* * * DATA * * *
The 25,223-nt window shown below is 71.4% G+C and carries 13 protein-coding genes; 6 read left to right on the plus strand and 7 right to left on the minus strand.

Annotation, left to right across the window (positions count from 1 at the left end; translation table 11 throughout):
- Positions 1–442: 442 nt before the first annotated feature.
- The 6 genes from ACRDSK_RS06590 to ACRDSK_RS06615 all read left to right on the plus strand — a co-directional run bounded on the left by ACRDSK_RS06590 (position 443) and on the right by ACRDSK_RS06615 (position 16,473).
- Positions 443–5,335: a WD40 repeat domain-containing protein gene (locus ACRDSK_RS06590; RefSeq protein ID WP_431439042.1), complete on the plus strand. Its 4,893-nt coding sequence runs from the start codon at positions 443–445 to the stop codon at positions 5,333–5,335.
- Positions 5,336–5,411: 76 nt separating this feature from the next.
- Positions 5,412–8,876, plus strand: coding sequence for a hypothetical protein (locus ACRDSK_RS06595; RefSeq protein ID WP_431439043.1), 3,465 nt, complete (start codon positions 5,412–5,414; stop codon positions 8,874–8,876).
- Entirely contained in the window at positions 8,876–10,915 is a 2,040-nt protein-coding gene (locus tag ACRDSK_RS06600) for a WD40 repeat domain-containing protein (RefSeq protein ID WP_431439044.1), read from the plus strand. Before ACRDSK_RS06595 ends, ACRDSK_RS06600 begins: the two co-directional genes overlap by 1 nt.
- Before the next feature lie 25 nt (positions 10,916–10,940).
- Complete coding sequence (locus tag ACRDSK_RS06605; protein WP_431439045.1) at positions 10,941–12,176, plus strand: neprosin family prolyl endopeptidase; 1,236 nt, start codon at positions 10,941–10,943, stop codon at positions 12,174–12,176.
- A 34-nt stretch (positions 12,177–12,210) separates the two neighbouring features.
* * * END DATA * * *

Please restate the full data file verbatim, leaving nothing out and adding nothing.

The 25,223-nt window shown below is 71.4% G+C and carries 13 protein-coding genes; 6 read left to right on the plus strand and 7 right to left on the minus strand.

Annotation, left to right across the window (positions count from 1 at the left end; translation table 11 throughout):
- Positions 1–442: 442 nt before the first annotated feature.
- The 6 genes from ACRDSK_RS06590 to ACRDSK_RS06615 all read left to right on the plus strand — a co-directional run bounded on the left by ACRDSK_RS06590 (position 443) and on the right by ACRDSK_RS06615 (position 16,473).
- Positions 443–5,335: a WD40 repeat domain-containing protein gene (locus ACRDSK_RS06590; RefSeq protein ID WP_431439042.1), complete on the plus strand. Its 4,893-nt coding sequence runs from the start codon at positions 443–445 to the stop codon at positions 5,333–5,335.
- Positions 5,336–5,411: 76 nt separating this feature from the next.
- Positions 5,412–8,876, plus strand: coding sequence for a hypothetical protein (locus ACRDSK_RS06595; RefSeq protein ID WP_431439043.1), 3,465 nt, complete (start codon positions 5,412–5,414; stop codon positions 8,874–8,876).
- Entirely contained in the window at positions 8,876–10,915 is a 2,040-nt protein-coding gene (locus tag ACRDSK_RS06600) for a WD40 repeat domain-containing protein (RefSeq protein ID WP_431439044.1), read from the plus strand. Before ACRDSK_RS06595 ends, ACRDSK_RS06600 begins: the two co-directional genes overlap by 1 nt.
- Before the next feature lie 25 nt (positions 10,916–10,940).
- Complete coding sequence (locus tag ACRDSK_RS06605; protein WP_431439045.1) at positions 10,941–12,176, plus strand: neprosin family prolyl endopeptidase; 1,236 nt, start codon at positions 10,941–10,943, stop codon at positions 12,174–12,176.
- A 34-nt stretch (positions 12,177–12,210) separates the two neighbouring features.